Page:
Beijing’s talk about the need for "restraint" and the importance of negotiating is the standard Chinese diplomatic response to any conflict. The outright condemnation of NATO has simply replaced the invocation of "root causes" (根本原因). It is accompanied by the proverbial saying that "it is up to the one who tied the knot to untie it". Beijing’s one time announcement of a mediation proposal must be put into perspective: China claims it came from the Ukrainian Minister of Foreign Affairs, who supposedly suggested it to Wang Yi eight days after the beginning of the invasion. However, Ukraine had already approached Europe (and the French President) as well as Israel. Ukraine’s call for mediation has for China the value of being a perfect stamp of neutrality. Factually, over the past decade, China has multiplied mediation initiatives with special envoys and government meetings, from Syria to Burma. Not a single one of these initiatives has led to a peace process. They do, however, sometimes protect China from accusations of complicity with authoritarian regimes, allowing it to maintain or acquire relations with each party in the various conflicts.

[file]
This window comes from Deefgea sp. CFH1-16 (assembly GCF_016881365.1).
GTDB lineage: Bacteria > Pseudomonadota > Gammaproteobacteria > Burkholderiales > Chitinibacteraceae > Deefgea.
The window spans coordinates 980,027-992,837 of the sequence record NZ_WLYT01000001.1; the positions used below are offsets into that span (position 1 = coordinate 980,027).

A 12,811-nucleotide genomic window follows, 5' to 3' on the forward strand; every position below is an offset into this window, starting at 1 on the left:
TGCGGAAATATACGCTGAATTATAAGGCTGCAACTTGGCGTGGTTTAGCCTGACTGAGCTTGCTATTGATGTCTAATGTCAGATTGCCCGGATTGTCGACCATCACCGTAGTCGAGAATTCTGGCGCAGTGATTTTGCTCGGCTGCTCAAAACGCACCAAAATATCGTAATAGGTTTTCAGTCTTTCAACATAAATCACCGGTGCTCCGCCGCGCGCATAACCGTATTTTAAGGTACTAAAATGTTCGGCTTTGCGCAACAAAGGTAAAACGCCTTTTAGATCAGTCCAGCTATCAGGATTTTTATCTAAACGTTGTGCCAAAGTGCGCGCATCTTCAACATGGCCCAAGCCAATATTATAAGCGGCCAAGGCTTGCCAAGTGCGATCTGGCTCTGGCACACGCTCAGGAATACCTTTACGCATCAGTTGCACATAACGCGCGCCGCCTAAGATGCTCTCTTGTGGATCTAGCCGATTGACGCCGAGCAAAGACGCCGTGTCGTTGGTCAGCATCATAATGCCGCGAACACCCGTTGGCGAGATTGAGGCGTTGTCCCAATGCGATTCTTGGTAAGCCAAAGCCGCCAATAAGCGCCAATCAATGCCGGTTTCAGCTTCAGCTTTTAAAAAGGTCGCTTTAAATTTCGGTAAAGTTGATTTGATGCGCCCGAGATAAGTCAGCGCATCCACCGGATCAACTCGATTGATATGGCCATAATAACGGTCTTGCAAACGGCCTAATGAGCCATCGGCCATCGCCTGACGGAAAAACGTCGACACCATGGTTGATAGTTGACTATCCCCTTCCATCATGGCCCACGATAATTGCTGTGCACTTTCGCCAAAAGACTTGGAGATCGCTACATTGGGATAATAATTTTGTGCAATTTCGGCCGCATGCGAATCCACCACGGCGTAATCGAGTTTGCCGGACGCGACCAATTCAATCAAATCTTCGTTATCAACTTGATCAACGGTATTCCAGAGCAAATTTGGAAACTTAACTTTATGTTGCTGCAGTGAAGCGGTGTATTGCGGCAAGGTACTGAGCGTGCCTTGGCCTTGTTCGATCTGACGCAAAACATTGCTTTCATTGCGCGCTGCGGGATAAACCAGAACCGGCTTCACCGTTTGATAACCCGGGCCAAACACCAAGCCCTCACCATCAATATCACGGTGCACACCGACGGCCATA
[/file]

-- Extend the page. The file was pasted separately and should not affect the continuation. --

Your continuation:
China’s abstention in the Security Council and General Assembly is not exceptional either. Since Xi has come to power, China has abstained twelve times out of the twenty UNSC resolutions which Russia vetoed.

Rather than these rhetorical stands, it is the balance of Chinese interests that must be examined closely, particularly from an economic perspective. In the very short term, the new February 4 - just in time - gas contracts with captive prices and the simultaneous decision of opening the Chinese market to wheat "from all regions of Russia" are beneficial for both economies. As far as gas is concerned, this has no immediate consequences for third parties - since it depends on dedicated pipelines to China from fields that do not supply Europe.

The significant increase in China's estimated gas needs, due to the energy transition from coal, means that China's willingness to buy liquefied gas from the US may even persist. Speeding up the connection of gas fields that are also connected to Europe would be a wholly different matter, and a challenge to Europe. In the short term, it is the United States that will have to make trade-offs between what they agree to sell to China and the highly likely European shortage. Wheat purchases, on the other hand, will immediately reduce the quantities available for other countries, which are already likely to be deprived of Ukrainian wheat this year.